Friday, February 18, 2011

Elections Have Consequences
F-35 Alternate Engine Edition

An interesting and surprising story this week offers insight into the difference between the 111th and 112th Congress. The Dividist hopes this is a sneak preview of coming attractions from our new Tea Party infused House of Representatives in the upcoming budget battles.
Obama, GOP freshmen win in jet engine budget fight

WASHINGTON (AP) — Determined to reduce deficits, impatient House Republican freshmen made common cause with President Barack Obama on Wednesday, scoring their biggest victory to date in a vote to cancel $450 million for an alternative engine for the Pentagon's next-generation warplane.

"Right here, right now was a surefire way to reduce spending," declared Rep. Tom Rooney of Florida, a second-term lawmaker whose summons to cut money from the F-35 fighter jet was answered by 47 Republican newcomers...

Strictly by the numbers, the vote was a bipartisan one, with 110 Republicans and 123 Democrats supporting cancellation of the funds, while 68 Democrats and 130 Republicans wanted to leave them in place. But that breakdown obscured the change wrought by the voters last fall. A similar vote in May ended in defeat for opponents of the alternative engine."
Let's review. The alternate engine is a defense pork barrel project that will not die because it is supported by legislators determined to bring home the bacon to their respective district or state. It was opposed by Presidents Bush and Obama, as well as their Secretaries of Defense who considered it unnecessary and a waste of taxpayer money. Nevertheless, Congress continued to allocate billions on an engine the military did not want or need.

Last May, with a Democratic President and large Democratic majorities in both the Senate and House, this project continued to be funded, passing in Nancy Pelosi's House of Representatives by a vote of 231-193.

Last week, in the Republican controlled House of Representatives, despite Speaker of the House John Boehner supporting the continued funding of the unneeded engine, it was finally defeated. Credit to President Obama and Defense Secretary Robert Gates for reaching out to Republican legislators. Kudos to the new crop of Tea Party supported freshmen Republican representatives who stood up to their own leadership.

The Dividist was dubious about the bipartisan lame duck tax and spend compromise passed in the last gasp of the One Party Democratic Regime last December, but this kind of bipartisanship compromise the Dividist can get behind. Score one for Divided Government and the Tea Party.

The Reader may be shocked! shocked! to learn that this fight is still not over. The Democratic controlled Senate may yet restore the funding. I'll leave it to The Reader to figure out where the problem in the Senate may lie. Here is a hint:

There will be a lot money and influence put to work in the Senate in a last ditch effort to restore funding for this boondoggle. There will be bipartisan support. But the Senate rejected this once before and it seems likely that bipartisan support will also be found to reject it again.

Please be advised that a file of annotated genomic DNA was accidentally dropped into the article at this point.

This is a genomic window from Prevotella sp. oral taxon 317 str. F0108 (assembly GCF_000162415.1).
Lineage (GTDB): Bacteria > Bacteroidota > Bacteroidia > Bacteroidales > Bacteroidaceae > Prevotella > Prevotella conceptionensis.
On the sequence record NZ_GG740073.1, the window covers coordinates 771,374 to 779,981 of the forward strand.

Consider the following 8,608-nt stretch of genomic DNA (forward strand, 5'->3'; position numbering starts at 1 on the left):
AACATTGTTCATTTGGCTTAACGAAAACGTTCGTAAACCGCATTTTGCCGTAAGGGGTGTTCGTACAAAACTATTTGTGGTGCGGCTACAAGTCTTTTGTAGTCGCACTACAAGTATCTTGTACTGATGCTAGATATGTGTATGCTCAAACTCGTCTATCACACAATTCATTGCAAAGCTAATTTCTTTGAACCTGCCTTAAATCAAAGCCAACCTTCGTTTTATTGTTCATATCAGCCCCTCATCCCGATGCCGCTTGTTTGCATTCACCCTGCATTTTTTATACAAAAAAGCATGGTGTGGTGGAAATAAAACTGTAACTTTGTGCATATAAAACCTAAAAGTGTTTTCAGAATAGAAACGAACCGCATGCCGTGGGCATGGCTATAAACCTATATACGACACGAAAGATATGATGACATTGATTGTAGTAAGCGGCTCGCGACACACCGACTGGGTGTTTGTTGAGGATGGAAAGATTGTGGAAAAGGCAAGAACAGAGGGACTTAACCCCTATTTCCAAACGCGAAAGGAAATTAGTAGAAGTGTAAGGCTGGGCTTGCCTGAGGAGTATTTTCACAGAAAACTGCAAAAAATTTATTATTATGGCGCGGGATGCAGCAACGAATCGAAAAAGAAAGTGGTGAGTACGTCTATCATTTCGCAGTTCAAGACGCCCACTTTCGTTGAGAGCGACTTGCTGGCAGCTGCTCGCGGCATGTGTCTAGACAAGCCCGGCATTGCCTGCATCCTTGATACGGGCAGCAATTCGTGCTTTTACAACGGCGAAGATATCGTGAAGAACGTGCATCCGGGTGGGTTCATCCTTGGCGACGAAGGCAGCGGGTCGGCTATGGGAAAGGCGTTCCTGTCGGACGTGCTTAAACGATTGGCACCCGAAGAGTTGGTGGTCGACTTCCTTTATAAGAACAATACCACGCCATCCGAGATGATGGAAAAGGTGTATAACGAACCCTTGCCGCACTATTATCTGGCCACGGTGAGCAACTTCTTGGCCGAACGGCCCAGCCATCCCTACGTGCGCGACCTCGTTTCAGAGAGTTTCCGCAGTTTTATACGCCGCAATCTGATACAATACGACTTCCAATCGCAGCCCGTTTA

The Dividist is optimistic. Pass the popcorn.

X-posted at Donklephant

Divided and Balanced.™
Now that is fair.


Tully said...

I would object to the characterization of the alt-engine project as simply a pork barrel project. The other nations paying a big chunk of the bill certainly don't find it unjustified or they wouldn't have shelled out billions, and there are good and sound reasons for not having a single engine source for the air fleet, such as not having to pull ALL your jets from service for every tech recall. That can be really embarrassing when you actually need your air power.

That is not to say that it's not a legitimate target for tough-times budget-cutting, but characterizing it as purely pork is dishonest.

mw said...

Objection overruled. The primary client for the jet (the US military) says the engine is not needed and a a waste of resources. Most of the other fighters in our arsenal use single sourced engines. The support in Congress for the engine can be almost perfectly correlated with districts and states tht would benefit from continuing the project and/or with legislators who are beneficiaries of GE lobbying efforts. That pretty much defines "pork-barrel politics". As Shakespeare said, "Pork by any other name would smell as savory.".

That is not to say that one cannot come up with good reasons for having a second engine if we had unlimited money to burn and no better use of that money. I suspect one could rationalize any pork in that manner.

Example: The NDIC is a wasteful duplicate agency that was started and kept alive by Murtha's earmarks and log-rolling to benefit his district. Pure Pork. That does not mean you cannot come up with some useful things NDIC does and a rationalization for its existence.

I object to the characterization of "dishonest". You can rationalize and argue whether or not the alt-engine is primarily pork. But you cannot argue seriously that a reasonable person could sniff the preponderance of evidence and not honestly detect that crispy bacon smell. I'm salivating just thinking about it.

Tully said...

Um, the support in Congress hit almost 200 members of the house, most of whom have no direct stake. And pretty certainly the UK, Italy, Netherlands, Canada, Turkey, Australia, Norway and Denmark did not spend collective billions supporting the alt-engine program for US domestic political purposes.

A luxury in tight times, sure. An overly-expensive insurance policy, perhaps. Pure pork? Sorry, the evidence argues against, even though EVERY procurment is somewhat pork to someone in Congress.

Tully said...

PS: It also fails the classic definition of pork, namely funding at the Federal level of local projects with little or no national significance. It's not a local project and it is of (inter)national signicance.